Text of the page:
Updated: May 22
WHAT ARE THE MOST INTERESTING FACTS ABOUT ST. BERNARD DOG?
WRITTEN BY XENA
COMPLETE GUIDE TO ST. BERNARD DOG
Are you familiar with this snout? Movies: Beethoven 1,2,3 and 4 are probably largely responsible for this. Yes, it is an ST. BERNARD- DOG which is also called the HOLY DOG, ALPINE MASTIFF, BERNHARDINERAND, or simply BARRY (best known for saving over 40 lives). There are opinions that ST. BERNARD DOG originates from Roman Molossian dogs, and some ancestors were hunting dogs with a strong sense of smell. And it is this characteristic that will prove significant in these gentle "fur giants". The original BERNARDINS were the size of today's GERMAN SHEPHERD - therefore, much smaller than the BERNARDINS we know today. Its present size, they can thank the breeding, and the name is owed to the monk Bernard of Menthon. Around 1660 and 1670, the first dog ST. BERNARD arrived at the monastery of Great St. Bernard on the Italian-Swiss border. These DOGS originally served the monks as guards and escorts, but also as working dogs. Therefore, it can be said that the monks of this monastery are responsible for the cultivation of the original BERNARDINES.
Thanks to their refined sense of smell, they were able to locate lost passengers, and their invaluable role in finding and rescuing lasted for over 3 centuries, thus saving over 2000 human lives. Perhaps most famous in that mission, was ST. BERNARD DOG called BARRY, who saved over 40 people, and his remains after his death in 1812 are housed in the Natural History Museum in Bern-Switzerland. How popular BARRY was is evidenced by the fact that after his death, in his honor, the dogs were called BARRYHUND.
The beginning of the 19th century, between 1816 and 1818, was disastrous for the BERNARDINS, as the breed almost became extinct. Namely, the conditions in which they performed their search and rescue missions at that time were extremely extreme, and many of these DOGS were killed. In the monastery of ST.BERNARD, there are only a few dogs left. Fearing the complete extinction of this beautiful breed, the monks sent an appeal to the inhabitants of nearby towns and villages, who then sent them BERNARDINSto the monastery, to ensure the survival of the breed and to continue their noble role of salvation. However, in the long run, this was not enough for the survival of the breed, so in 1830 the remaining DOGS were crossed with NEWFOUNDLAND BREED. Thus were born the first long-haired BERNARDINS. Although it was thought that long hair would help them in extreme conditions, on the contrary, it bothered them, because the ice stuck to it, so it made it impossible for them in their rescue missions. There are records, according to which their last such mission was in 1897. when an ST. BERNARD DOG rescued a boy who fell into a deep crevasse and nearly froze. Today, BERNARDINS are held all over the world as a favorite "family" BREED, due to their gentle temperament and irresistibly sweet appearance.
Extremely strong and large dogs. They belong to the working group of dogs.
Height: 65-80 cm, females 75-90 cm males
Weight: 73 kg-117 and more kg (adult male)
Females are smaller and males larger with a larger head.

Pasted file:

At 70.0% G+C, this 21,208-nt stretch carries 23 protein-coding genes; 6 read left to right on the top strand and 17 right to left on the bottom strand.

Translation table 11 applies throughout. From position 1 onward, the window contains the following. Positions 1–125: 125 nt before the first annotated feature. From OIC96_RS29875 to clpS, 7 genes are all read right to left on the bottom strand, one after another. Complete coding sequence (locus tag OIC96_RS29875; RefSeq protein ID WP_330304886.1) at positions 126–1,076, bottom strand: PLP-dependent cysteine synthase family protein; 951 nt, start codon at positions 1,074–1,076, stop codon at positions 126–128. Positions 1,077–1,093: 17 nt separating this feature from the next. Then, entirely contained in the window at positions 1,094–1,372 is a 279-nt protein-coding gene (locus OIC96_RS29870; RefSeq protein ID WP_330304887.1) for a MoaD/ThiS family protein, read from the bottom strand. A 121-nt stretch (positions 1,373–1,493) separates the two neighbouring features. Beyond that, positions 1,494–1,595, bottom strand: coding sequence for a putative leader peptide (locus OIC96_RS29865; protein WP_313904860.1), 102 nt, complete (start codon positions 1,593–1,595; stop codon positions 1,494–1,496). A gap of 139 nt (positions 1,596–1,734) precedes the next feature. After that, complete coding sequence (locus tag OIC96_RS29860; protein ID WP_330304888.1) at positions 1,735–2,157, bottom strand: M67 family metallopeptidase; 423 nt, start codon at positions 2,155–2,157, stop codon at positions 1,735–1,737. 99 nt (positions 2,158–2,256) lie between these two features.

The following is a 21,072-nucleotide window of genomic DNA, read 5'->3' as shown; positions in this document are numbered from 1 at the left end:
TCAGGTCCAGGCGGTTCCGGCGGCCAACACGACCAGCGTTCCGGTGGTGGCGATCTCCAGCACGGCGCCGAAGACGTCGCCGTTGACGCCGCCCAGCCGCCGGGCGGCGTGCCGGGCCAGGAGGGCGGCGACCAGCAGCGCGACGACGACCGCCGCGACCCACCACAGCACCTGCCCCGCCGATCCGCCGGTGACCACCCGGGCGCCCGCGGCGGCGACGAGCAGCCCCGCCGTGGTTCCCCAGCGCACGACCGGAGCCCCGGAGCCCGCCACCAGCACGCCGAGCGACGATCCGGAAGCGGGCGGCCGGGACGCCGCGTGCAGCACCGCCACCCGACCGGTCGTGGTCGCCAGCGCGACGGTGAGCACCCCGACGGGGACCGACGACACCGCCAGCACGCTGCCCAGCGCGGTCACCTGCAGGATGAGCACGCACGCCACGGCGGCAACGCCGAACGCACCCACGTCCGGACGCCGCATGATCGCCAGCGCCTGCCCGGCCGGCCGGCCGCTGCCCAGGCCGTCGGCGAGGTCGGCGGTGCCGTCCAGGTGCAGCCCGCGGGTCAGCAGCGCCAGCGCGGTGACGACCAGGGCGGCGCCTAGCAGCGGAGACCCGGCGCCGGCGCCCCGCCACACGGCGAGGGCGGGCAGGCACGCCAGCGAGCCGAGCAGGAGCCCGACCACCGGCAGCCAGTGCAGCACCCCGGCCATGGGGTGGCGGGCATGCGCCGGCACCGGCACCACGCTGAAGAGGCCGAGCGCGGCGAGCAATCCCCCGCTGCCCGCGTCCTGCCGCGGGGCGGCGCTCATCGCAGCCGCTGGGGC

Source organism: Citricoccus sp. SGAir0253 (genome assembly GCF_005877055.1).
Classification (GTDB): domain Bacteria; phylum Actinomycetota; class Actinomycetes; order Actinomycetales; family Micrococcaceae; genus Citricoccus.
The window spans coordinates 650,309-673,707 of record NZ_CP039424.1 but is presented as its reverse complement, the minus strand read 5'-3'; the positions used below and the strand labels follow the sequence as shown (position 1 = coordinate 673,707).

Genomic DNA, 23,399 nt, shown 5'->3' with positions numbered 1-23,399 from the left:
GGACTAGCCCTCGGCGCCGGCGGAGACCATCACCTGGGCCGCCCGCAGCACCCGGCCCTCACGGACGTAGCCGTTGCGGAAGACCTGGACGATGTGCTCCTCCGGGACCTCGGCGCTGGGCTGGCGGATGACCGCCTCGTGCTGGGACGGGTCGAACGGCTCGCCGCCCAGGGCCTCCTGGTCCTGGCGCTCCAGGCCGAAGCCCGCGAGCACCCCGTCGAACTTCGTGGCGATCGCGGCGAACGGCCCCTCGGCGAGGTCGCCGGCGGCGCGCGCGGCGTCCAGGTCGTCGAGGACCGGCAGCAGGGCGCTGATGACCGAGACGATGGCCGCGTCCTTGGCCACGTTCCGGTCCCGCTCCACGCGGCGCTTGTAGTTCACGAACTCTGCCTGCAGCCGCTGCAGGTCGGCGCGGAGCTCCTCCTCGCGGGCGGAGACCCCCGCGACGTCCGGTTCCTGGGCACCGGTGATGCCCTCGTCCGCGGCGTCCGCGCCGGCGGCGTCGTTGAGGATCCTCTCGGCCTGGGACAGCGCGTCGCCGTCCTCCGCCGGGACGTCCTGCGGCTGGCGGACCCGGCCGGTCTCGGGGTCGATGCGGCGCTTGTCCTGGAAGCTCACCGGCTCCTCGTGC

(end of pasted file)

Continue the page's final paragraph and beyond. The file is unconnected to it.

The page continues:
The coat is double, white in color with a rust-colored mantle over the back, it can be short or long.
Their paws are white, as are their chests and the tip of their tail, which is distinctly ornate.
Specimens with lowered eyelids are possible.
Lifespan: 8-10 years
BERNARDINS are extremely gentle, calm, cautious, and friendly, peaceful dogs. They love to please their owners and be with them, and they act protective. They can't stand loneliness.
They are extremely intelligent and obedient, so they can be easily trained.
They are not overly prone to barking. They love children and enjoy the game, and are friendly toward strangers as well. They get along well with all the animals they grew up with. They love to stay in the house and are very quiet and do no damage around the house. However, as these are VERY LARGE DOGS, a house with a large yard suits them best to provide them with space to play and exercise.
ST.BERNARD, to stay in good shape, needs daily exercise, but he will also be satisfied with moderate short-distance walks.
Early socialization is needed, to get used to people, children, other animals, and places.
Whether it is short-haired or long-haired dogs, it is necessary to comb with a strong metal brush, at least once a week, or daily combing during the molting period, in order to remove hair loss. It is also necessary to regularly clean the ears with alcohol, otherwise hearing damage may occur. Dogs with lowered eyelids should have their eyes and eyesight checked regularly. When bathing, it is advisable to use hair bleaching shampoos.
To reduce the risk of bloating, divide meals into several smaller ones throughout the day and provide your dog with a sufficient amount of fresh water. Be sure to avoid exercising with your dog before and after meals.
FREQUENT DISEASES - Elbow dysplasia, osteosarcoma, CHD, gastric torsion, ectropion, entropine
LESS COMMON DISEASES - OCD, diabetes, heart problems, cardiomyopathy, CVI
SUGGESTED TESTS: eye, heart, elbow, hip
BERNARDINS do not withstand heat well.
All BERNARDINS salivate.
If you think you are an active family, and you want a "gentle and loving giant" who will always be with you, then ST.BERNARD is your right choice.
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